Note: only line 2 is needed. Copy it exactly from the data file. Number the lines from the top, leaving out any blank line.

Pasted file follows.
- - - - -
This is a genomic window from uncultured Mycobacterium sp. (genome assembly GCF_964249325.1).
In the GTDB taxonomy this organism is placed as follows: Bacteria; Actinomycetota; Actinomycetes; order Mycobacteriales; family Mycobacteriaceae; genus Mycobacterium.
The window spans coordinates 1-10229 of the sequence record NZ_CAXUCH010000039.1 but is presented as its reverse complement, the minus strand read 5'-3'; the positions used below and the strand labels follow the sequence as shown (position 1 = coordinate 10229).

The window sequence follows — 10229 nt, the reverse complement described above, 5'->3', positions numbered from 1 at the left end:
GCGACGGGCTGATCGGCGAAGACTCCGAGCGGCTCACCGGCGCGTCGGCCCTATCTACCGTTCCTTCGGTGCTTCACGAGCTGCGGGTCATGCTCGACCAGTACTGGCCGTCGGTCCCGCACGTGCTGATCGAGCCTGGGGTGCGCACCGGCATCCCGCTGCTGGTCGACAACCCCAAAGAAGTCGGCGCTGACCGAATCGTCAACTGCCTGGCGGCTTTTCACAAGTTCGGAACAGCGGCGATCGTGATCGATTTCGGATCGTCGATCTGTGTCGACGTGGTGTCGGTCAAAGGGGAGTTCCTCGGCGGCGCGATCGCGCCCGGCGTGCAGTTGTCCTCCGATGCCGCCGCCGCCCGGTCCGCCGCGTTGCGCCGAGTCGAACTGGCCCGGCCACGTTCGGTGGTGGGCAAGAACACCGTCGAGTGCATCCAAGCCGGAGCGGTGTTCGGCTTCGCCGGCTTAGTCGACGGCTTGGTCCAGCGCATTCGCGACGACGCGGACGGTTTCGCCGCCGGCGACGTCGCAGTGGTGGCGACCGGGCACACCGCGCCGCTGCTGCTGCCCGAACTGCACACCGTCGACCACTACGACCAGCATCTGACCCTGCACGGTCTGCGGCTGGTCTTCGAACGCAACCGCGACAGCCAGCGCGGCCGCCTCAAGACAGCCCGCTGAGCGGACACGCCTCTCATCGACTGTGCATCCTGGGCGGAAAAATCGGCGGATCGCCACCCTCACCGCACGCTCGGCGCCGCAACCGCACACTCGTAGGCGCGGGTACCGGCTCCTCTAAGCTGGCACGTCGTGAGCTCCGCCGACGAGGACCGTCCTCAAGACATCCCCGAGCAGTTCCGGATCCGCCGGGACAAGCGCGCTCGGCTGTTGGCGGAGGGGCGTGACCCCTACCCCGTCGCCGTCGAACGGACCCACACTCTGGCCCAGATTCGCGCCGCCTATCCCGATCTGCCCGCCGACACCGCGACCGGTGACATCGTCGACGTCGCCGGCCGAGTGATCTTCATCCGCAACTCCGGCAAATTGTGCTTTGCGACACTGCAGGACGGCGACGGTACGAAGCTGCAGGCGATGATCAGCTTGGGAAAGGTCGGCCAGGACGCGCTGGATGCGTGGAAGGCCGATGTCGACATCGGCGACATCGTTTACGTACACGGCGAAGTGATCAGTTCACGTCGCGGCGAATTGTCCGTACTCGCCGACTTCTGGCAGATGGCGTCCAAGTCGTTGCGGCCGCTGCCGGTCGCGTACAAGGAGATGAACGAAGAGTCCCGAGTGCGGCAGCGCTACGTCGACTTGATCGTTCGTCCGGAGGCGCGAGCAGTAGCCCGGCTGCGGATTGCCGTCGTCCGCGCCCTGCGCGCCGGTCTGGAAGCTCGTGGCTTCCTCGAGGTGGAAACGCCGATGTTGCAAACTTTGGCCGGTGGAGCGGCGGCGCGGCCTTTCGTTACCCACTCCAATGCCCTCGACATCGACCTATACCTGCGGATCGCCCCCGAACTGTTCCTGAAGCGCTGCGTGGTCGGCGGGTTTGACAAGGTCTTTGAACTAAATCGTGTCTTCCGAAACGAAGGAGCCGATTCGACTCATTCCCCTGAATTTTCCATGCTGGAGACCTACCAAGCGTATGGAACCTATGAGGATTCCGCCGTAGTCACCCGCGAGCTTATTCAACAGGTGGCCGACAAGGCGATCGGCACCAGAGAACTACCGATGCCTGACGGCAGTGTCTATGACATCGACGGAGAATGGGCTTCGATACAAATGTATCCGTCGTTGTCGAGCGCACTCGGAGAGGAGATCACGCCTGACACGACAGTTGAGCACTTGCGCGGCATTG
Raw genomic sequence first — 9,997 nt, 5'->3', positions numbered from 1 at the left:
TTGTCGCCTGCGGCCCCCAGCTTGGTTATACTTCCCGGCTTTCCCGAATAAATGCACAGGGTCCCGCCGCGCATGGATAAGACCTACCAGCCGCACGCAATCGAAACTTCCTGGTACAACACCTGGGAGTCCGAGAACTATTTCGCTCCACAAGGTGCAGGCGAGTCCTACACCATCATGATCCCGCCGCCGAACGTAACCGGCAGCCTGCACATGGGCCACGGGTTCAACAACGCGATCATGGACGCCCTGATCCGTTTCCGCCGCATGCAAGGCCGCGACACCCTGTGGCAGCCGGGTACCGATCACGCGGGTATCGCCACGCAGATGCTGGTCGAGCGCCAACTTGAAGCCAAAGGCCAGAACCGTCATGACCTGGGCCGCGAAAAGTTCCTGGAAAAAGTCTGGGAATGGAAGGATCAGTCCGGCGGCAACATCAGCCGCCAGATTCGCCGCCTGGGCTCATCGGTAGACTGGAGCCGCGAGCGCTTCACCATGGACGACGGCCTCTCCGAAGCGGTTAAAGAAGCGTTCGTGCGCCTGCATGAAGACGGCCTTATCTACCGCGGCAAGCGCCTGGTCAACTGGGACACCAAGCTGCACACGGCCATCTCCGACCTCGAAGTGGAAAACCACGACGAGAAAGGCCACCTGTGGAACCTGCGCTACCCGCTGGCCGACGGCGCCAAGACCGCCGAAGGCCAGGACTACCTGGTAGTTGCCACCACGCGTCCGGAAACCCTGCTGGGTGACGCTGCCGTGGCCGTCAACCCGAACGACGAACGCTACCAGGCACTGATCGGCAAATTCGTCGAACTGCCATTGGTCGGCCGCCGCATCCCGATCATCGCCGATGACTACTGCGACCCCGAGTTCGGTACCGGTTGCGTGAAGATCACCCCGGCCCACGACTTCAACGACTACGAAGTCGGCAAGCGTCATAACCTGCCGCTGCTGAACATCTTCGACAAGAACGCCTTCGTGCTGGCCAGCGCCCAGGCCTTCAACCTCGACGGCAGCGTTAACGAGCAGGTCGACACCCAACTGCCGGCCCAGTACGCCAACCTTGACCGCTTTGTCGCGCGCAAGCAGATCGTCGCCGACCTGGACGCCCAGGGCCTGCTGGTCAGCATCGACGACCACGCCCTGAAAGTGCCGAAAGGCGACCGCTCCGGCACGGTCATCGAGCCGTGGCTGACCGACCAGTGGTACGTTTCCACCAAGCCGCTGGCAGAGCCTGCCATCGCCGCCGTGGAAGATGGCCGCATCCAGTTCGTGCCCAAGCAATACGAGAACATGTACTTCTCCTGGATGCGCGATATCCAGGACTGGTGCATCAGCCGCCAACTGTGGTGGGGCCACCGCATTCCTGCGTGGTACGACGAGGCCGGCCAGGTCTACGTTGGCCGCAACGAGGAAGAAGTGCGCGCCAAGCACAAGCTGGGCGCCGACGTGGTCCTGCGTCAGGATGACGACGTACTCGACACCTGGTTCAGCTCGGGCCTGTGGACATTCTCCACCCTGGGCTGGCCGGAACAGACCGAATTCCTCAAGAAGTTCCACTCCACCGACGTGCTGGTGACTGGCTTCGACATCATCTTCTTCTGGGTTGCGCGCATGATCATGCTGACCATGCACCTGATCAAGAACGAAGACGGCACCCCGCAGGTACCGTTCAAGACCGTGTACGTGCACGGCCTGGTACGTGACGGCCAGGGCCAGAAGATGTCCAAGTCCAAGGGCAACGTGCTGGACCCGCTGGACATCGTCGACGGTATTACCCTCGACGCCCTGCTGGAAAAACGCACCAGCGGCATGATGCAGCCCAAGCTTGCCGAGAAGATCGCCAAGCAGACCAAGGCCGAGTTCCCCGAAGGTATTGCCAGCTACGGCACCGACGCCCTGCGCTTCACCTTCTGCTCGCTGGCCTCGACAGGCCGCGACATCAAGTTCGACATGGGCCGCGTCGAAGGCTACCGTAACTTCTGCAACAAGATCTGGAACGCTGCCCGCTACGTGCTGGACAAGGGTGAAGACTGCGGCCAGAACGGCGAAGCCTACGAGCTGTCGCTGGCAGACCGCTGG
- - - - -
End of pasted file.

In the GTDB taxonomy this organism is placed as follows: Bacteria; Actinomycetota; Actinomycetes; order Mycobacteriales; family Mycobacteriaceae; genus Mycobacterium.